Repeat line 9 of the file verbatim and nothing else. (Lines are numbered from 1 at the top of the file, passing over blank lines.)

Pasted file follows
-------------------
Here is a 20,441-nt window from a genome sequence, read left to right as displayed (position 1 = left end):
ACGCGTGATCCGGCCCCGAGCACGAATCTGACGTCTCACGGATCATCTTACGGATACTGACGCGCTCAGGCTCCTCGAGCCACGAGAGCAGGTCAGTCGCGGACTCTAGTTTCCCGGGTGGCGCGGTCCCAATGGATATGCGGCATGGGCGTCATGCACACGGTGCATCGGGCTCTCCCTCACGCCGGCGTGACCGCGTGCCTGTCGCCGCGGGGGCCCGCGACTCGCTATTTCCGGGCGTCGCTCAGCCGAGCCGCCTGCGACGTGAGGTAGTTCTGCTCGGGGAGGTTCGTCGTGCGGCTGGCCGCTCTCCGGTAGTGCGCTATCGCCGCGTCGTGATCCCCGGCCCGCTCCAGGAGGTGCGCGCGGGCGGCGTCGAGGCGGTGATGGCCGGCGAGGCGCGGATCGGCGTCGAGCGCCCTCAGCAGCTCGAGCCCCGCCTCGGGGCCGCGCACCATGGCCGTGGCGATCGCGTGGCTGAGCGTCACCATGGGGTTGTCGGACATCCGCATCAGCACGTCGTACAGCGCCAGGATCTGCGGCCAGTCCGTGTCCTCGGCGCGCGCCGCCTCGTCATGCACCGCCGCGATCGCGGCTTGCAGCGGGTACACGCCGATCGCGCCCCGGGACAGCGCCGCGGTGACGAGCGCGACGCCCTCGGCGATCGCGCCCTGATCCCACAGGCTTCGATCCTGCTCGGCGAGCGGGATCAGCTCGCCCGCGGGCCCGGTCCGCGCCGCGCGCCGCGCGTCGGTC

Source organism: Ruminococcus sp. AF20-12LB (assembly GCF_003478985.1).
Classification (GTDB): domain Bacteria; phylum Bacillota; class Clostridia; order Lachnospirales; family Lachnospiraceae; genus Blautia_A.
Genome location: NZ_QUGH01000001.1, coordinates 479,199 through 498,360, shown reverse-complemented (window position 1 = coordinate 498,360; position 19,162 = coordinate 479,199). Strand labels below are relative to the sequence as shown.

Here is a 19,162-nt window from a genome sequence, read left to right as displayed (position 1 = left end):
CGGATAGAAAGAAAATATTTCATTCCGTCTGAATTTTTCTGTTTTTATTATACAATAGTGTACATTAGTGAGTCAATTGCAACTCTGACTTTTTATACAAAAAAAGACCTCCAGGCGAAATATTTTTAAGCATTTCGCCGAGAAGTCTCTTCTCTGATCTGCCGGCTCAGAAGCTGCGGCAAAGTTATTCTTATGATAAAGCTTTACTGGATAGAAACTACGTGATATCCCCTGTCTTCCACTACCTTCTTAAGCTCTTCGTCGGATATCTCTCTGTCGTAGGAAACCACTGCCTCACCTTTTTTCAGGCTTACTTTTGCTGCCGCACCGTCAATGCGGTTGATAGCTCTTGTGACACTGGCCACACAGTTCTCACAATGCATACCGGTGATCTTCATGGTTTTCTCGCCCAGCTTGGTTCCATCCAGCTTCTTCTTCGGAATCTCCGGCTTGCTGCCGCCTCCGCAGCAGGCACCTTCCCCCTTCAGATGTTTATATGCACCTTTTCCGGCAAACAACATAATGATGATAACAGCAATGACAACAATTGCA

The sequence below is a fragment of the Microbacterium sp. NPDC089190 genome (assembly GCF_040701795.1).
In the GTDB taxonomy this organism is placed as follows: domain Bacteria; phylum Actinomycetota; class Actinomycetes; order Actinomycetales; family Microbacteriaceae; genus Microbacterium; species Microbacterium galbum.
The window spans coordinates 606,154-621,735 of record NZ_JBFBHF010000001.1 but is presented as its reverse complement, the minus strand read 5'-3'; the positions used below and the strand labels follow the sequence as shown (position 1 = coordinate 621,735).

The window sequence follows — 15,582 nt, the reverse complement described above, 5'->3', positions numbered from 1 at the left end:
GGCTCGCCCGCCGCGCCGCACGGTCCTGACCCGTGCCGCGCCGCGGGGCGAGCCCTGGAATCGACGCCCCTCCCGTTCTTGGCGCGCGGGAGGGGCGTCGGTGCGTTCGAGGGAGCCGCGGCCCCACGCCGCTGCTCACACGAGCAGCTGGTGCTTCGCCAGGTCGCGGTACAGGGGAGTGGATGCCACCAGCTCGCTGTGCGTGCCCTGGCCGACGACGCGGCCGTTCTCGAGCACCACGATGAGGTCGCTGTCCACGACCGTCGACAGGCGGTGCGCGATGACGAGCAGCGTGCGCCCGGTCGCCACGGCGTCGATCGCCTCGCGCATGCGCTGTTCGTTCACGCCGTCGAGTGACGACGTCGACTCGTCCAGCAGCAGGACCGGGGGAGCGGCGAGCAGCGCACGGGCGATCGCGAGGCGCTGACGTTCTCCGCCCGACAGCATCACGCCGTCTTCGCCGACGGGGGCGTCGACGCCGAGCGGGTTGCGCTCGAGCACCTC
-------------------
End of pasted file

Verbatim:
In the GTDB taxonomy this organism is placed as follows: domain Bacteria; phylum Actinomycetota; class Actinomycetes; order Actinomycetales; family Microbacteriaceae; genus Microbacterium; species Microbacterium galbum.